Friday, May 21, 1999

Mason studies school options

Community works on expansion

The Cincinnati Enquirer

        MASON — Residents who huddled in small groups Wednesday night had a daunting task: Pick a multimillion-dollar building plan to fit about 5,000 more Mason students in the next six years.

        By the time they finished, the majority of groups polled said the best option was to build a high school for 2,400 students and an elementary for 1,200 students. The existing high school would house about 1,500 seventh- and eighth-graders.

        About 350 parents, students and teachers gave their input Wednesday in the second of two community discussion sessions on the district's building options.

        The groups' input and individual surveys will be tallied, and a steering committee will use them to develop a proposal to be presented to the board of education in June or July.

        The board is expected to vote on a plan in late summer or early fall, and voters likely will face a bond issue in November. The cost to residents and time needed to build more schools have not been determined.

        School and planning officials unveiled three options Wednesday. They are:

        • Build a high school for grades 9-12 and use the current high school for about 1,500 students in grades 7-8. A second phase calls for a new elementary school for pre-kindergarten through third grade and expanding the high school. Estimated cost: $78 million to $81 million.

        • Reconfigure existing facilities and build two schools for grades 4-6. A second phase would involve a new elementary for grades 3-5, for 1,200 students. The second phase also includes an addition at the high school to increase capacity to about 2,500 students. Estimated cost: $63 million to $67 million.

        • Reconfigure all grade levels and construct a high school for grades 8-12 with a capacity of 1,800 students. The current high school also would be used for students in grades 8-12. A new intermediate school for grades 3-5 and a new middle school for grades 6-8 also would be built. At that point, the high school would change to grades 9-12.Estimated cost: $73 million to $76 million.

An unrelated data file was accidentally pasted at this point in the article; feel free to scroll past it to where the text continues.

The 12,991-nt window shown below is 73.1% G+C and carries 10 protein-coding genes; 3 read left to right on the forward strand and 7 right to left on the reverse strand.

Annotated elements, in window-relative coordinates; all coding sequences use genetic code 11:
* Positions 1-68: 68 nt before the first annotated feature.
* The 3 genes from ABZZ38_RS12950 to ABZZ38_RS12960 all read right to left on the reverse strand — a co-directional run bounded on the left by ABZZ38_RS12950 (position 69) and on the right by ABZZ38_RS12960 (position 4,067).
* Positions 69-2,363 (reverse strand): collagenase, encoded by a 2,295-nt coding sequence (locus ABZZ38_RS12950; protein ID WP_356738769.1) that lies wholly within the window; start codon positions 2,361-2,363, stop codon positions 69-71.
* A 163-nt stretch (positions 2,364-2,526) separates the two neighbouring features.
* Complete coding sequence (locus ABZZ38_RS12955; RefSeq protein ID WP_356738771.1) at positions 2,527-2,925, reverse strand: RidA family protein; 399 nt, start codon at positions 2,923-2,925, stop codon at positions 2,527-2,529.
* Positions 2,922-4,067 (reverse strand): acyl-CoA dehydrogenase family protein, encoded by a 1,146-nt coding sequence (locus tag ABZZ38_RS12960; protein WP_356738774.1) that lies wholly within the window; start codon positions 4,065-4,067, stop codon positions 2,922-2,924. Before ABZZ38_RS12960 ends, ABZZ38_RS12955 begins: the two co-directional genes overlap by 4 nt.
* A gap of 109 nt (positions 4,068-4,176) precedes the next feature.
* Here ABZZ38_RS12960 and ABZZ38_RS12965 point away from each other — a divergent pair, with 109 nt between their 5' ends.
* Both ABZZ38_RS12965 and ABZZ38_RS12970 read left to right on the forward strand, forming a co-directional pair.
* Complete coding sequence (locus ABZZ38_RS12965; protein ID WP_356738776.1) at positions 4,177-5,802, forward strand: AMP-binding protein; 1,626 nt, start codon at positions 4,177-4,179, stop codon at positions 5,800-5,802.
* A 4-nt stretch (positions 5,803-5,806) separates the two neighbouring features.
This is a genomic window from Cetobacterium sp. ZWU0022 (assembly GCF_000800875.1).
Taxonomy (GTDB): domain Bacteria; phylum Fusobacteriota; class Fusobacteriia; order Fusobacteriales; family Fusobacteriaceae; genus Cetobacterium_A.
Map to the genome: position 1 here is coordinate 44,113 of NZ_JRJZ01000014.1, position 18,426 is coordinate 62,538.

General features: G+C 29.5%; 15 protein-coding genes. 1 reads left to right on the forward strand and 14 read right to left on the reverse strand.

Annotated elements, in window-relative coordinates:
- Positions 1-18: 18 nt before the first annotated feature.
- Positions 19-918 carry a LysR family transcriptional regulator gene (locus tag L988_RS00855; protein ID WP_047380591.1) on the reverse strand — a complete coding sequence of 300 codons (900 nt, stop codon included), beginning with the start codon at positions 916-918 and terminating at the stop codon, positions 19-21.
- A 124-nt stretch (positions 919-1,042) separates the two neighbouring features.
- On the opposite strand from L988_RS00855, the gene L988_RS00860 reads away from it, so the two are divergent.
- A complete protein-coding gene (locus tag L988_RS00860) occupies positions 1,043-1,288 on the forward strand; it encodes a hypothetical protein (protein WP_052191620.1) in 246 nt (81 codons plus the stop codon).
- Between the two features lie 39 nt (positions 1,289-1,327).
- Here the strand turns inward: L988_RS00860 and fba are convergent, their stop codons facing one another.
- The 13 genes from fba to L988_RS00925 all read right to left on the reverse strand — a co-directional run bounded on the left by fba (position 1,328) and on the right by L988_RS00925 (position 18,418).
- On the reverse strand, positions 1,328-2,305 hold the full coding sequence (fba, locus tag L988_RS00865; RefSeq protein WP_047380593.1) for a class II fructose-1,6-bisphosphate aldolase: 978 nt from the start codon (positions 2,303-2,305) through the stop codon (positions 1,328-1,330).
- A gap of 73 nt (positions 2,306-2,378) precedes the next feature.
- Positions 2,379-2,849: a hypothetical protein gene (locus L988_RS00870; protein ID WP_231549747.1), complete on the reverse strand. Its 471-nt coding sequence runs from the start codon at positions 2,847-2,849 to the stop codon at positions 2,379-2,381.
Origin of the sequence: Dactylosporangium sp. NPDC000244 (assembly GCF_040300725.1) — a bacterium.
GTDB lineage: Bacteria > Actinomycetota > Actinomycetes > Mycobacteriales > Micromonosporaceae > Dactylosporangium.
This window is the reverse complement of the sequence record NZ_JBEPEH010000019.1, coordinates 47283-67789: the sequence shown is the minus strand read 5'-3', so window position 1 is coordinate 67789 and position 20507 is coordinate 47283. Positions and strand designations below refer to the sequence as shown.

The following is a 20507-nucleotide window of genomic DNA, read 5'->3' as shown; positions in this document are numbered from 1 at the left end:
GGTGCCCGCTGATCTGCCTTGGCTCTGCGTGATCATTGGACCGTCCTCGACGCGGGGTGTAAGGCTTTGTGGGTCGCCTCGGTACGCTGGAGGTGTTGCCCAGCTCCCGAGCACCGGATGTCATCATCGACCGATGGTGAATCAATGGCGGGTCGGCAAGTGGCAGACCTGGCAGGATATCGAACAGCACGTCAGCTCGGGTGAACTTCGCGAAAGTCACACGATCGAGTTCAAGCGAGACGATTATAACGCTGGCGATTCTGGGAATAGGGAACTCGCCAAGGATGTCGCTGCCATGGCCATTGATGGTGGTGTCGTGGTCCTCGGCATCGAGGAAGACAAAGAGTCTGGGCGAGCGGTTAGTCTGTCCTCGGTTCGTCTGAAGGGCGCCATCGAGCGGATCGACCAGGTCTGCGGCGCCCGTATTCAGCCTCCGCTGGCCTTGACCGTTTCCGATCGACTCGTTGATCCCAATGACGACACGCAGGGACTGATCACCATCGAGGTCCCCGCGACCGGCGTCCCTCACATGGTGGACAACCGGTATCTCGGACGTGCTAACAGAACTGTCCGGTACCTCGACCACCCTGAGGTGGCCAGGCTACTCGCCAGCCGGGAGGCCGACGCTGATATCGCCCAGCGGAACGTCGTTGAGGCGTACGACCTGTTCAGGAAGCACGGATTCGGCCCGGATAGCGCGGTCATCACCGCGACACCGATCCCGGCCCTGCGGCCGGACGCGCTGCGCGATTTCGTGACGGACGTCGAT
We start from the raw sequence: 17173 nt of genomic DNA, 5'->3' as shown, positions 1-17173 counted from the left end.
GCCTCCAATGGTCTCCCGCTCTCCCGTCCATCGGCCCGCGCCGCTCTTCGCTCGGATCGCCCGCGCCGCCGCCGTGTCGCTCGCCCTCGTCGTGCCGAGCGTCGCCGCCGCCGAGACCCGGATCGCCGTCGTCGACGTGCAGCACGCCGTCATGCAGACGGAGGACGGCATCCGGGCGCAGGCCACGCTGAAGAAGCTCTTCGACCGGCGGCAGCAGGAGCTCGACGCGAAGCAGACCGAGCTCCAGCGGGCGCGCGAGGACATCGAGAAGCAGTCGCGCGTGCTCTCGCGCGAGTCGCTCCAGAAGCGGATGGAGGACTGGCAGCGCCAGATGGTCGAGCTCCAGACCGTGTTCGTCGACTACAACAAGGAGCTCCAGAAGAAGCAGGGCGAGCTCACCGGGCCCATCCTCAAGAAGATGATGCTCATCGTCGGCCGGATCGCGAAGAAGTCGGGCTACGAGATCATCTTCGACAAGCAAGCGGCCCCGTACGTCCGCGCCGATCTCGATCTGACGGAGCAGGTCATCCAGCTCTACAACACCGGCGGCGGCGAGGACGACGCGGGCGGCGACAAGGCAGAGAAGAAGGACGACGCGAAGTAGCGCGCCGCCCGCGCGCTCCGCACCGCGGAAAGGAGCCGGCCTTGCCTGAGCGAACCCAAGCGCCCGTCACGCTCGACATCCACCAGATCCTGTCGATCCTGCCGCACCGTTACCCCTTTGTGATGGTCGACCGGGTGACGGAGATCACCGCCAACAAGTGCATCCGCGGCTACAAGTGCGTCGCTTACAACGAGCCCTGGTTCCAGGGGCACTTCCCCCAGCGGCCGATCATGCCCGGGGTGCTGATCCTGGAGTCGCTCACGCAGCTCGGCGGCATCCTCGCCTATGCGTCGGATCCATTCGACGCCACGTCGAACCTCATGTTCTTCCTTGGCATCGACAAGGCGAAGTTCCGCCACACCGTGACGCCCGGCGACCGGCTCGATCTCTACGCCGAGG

Some residents Wednesday said they think building a second high school may disrupt the sense of community in Mason.

        “You've got all your friends, you're splitting them up when they're all together,” said Jason Lamping, 14, an eighth-grader at Mason Middle School.

        Resident Linda Waymoth said a second high school might divide the community along economic lines and create rivalries within the district.

        Dan Mueller, a high school science teacher, said a larger high school likely would increase opportunities for students. “I think creating a sense of community for students is important,” Mr. Mueller said.


To get serious about treasures, hire conservator
Manatees carrying heavy load of hopes
Manatees, crocs and more
Parents even more anxious after Conyers shooting
Design dean to step down
6 schools earn national Blue Ribbons
Ice cream man won't get boot
Bank robbery family tradition
'Community standards' face test
Killer says he has paid debt, wants to die
Nuclear waste shipments bring activists here for conference
Police: Drug ring busted up
Two more Hilltop pickets injured by trucks
Carrying on a mother's love
Application for landfill halted
Children's Summit speaker raps 'toxic society'
Efficiency goal with Access bus computer
Fairfield child found dead in bed
Killer's drug problem told
- Mason studies school options
New owners check out Turfway
Raymond Motley, 87, was sports radio legend at Hamilton's WMOH
Rescuers build training ground
Springboro celebrates Underground Railroad heritage
State to take 24 inmates from Kenton
Students celebrate sameness
Suspect ruled competent to stand trial in stabbing
Ventura seeks details of deal ex-reporter cut
Works by famous artists at charity auction here